Skip to main content

Alberta won’t appeal ruling it unfairly barred groups from a public hearing into oil sands project

Minister of Environment and Water Diana McQueen pictured at the Alberta Government House in Edmonton, October 12, 2011.

jason franson The Globe and Mail

The Alberta government will not appeal a judge's ruling that it unfairly barred environmental groups from an upcoming public hearing into a proposed oil sands project in the province's northeast.

Environment Minister Diana McQueen said the government will ensure that all concerns about projects are vetted on their own merits after Court of Queen's Bench Justice Richard Marceau last month chided officials for keeping the Pembina Institute and another green group from participating in a Southern Pacific Resource Corp. project hearing.

The judge had said in his decision that the process was "tainted" and biased against Pembina, citing an internal department briefing note that mentioned the group had previously "published negative media on the oil sands."

Story continues below advertisement

"It is important that all directly affected Albertans share their environmental concerns with us on industry projects," Ms. McQueen said in a statement. "Moving forward, we will continue to ensure that each and every potential statement of concern is reviewed on its own merits and decisions are made in accordance with the policies and legislation."

The Pembina Institute will resubmit its statement of concern and seek to participate in the proceedings, said Simon Dyer, the group's policy director.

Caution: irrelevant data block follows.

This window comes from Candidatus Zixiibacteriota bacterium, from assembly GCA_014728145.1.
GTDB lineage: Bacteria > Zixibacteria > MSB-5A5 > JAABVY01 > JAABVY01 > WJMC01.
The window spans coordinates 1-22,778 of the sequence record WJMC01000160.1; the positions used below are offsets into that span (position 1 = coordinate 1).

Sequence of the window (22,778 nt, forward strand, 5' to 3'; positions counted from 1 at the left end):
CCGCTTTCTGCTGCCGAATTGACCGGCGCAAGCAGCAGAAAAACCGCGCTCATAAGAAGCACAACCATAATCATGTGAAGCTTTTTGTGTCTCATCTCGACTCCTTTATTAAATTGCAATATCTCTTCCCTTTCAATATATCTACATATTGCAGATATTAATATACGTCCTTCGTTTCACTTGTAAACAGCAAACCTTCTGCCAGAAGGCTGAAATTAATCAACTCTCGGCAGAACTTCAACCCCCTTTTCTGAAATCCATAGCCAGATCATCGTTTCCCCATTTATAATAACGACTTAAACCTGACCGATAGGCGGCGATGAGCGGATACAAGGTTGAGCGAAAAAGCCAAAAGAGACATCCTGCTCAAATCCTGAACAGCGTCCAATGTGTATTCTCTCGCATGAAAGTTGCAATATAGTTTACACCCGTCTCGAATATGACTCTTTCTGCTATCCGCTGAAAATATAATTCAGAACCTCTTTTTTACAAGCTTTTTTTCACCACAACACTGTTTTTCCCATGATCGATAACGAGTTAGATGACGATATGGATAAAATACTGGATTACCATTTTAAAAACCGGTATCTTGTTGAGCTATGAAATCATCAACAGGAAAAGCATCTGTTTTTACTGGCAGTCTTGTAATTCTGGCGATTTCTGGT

"We're obviously disappointed that we have to reapply on the same grounds, the same impacts on recreational lands and concern about the local caribou herd," Mr. Dyer said. "We're somewhat disappointed that the government didn't just acknowledge their mistake and accept our application. There was no apology and no communication with us regarding their decision not to appeal."

Report an error Editorial code of conduct
Due to technical reasons, we have temporarily removed commenting from our articles. We hope to have this fixed soon. Thank you for your patience. If you are looking to give feedback on our new site, please send it along to feedback@globeandmail.com. If you want to write a letter to the editor, please forward to letters@globeandmail.com.

Welcome to The Globe and Mail’s comment community. This is a space where subscribers can engage with each other and Globe staff. Non-subscribers can read and sort comments but will not be able to engage with them in any way. Click here to subscribe.

If you would like to write a letter to the editor, please forward it to letters@globeandmail.com. Readers can also interact with The Globe on Facebook and Twitter .

Welcome to The Globe and Mail’s comment community. This is a space where subscribers can engage with each other and Globe staff. Non-subscribers can read and sort comments but will not be able to engage with them in any way. Click here to subscribe.

If you would like to write a letter to the editor, please forward it to letters@globeandmail.com. Readers can also interact with The Globe on Facebook and Twitter .

Welcome to The Globe and Mail’s comment community. This is a space where subscribers can engage with each other and Globe staff.

We aim to create a safe and valuable space for discussion and debate. That means:

  • Treat others as you wish to be treated
  • Criticize ideas, not people
  • Stay on topic
  • Avoid the use of toxic and offensive language
  • Flag bad behaviour

Comments that violate our community guidelines will be removed.

Read our community guidelines here

Discussion loading ...

Cannabis pro newsletter